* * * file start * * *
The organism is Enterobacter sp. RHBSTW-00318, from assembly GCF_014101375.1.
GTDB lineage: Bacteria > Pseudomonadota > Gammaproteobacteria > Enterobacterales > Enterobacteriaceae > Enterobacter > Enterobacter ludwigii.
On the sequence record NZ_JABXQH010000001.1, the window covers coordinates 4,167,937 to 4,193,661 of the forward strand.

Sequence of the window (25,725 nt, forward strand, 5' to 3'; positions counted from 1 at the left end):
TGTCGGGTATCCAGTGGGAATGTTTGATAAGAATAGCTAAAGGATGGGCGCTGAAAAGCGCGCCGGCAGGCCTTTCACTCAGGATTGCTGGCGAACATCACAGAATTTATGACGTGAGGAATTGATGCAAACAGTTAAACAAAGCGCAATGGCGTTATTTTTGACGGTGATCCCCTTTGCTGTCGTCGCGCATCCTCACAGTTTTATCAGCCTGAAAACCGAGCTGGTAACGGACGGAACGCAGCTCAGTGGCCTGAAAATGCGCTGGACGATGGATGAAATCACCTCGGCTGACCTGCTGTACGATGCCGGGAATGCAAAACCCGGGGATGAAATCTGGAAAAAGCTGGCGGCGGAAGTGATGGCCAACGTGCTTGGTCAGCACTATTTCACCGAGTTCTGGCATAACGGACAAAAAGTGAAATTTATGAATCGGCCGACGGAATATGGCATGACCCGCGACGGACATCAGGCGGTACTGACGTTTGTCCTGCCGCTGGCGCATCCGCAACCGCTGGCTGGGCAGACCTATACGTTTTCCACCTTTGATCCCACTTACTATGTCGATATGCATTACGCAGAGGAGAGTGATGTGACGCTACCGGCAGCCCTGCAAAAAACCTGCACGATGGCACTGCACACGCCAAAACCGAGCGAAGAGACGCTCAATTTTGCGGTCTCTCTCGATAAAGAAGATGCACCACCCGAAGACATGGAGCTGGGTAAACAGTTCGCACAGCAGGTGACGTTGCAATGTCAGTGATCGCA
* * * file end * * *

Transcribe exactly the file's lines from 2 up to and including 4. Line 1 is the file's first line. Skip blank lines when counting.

GTDB lineage: Bacteria > Pseudomonadota > Gammaproteobacteria > Enterobacterales > Enterobacteriaceae > Enterobacter > Enterobacter ludwigii.
On the sequence record NZ_JABXQH010000001.1, the window covers coordinates 4,167,937 to 4,193,661 of the forward strand.

Sequence of the window (25,725 nt, forward strand, 5' to 3'; positions counted from 1 at the left end):